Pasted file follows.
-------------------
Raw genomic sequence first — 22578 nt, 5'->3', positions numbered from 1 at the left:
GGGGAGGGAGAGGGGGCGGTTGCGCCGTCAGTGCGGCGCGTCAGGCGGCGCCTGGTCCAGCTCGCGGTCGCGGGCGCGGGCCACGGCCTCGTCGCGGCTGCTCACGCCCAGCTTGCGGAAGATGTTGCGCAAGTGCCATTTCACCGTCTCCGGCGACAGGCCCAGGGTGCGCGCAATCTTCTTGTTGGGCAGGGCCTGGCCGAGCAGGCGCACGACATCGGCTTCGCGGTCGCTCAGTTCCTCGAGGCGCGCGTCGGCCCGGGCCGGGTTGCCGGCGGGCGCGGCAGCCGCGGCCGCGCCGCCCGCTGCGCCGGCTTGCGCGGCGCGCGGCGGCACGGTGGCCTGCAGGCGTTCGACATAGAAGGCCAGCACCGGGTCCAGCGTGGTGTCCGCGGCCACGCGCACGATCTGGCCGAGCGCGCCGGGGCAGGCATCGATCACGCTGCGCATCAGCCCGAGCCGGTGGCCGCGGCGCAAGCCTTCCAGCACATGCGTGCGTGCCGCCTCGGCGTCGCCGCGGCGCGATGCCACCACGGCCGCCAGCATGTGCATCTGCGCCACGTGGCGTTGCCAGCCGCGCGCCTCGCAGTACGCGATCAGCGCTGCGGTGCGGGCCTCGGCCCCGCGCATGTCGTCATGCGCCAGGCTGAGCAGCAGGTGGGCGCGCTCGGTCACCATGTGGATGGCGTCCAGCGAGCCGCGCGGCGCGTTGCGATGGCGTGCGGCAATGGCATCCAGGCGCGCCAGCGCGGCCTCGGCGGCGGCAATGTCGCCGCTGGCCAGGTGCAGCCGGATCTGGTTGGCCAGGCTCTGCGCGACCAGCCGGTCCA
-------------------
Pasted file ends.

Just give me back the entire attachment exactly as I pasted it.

Raw genomic sequence first — 22578 nt, 5'->3', positions numbered from 1 at the left:
GGGGAGGGAGAGGGGGCGGTTGCGCCGTCAGTGCGGCGCGTCAGGCGGCGCCTGGTCCAGCTCGCGGTCGCGGGCGCGGGCCACGGCCTCGTCGCGGCTGCTCACGCCCAGCTTGCGGAAGATGTTGCGCAAGTGCCATTTCACCGTCTCCGGCGACAGGCCCAGGGTGCGCGCAATCTTCTTGTTGGGCAGGGCCTGGCCGAGCAGGCGCACGACATCGGCTTCGCGGTCGCTCAGTTCCTCGAGGCGCGCGTCGGCCCGGGCCGGGTTGCCGGCGGGCGCGGCAGCCGCGGCCGCGCCGCCCGCTGCGCCGGCTTGCGCGGCGCGCGGCGGCACGGTGGCCTGCAGGCGTTCGACATAGAAGGCCAGCACCGGGTCCAGCGTGGTGTCCGCGGCCACGCGCACGATCTGGCCGAGCGCGCCGGGGCAGGCATCGATCACGCTGCGCATCAGCCCGAGCCGGTGGCCGCGGCGCAAGCCTTCCAGCACATGCGTGCGTGCCGCCTCGGCGTCGCCGCGGCGCGATGCCACCACGGCCGCCAGCATGTGCATCTGCGCCACGTGGCGTTGCCAGCCGCGCGCCTCGCAGTACGCGATCAGCGCTGCGGTGCGGGCCTCGGCCCCGCGCATGTCGTCATGCGCCAGGCTGAGCAGCAGGTGGGCGCGCTCGGTCACCATGTGGATGGCGTCCAGCGAGCCGCGCGGCGCGTTGCGATGGCGTGCGGCAATGGCATCCAGGCGCGCCAGCGCGGCCTCGGCGGCGGCAATGTCGCCGCTGGCCAGGTGCAGCCGGATCTGGTTGGCCAGGCTCTGCGCGACCAGCCGGTCCA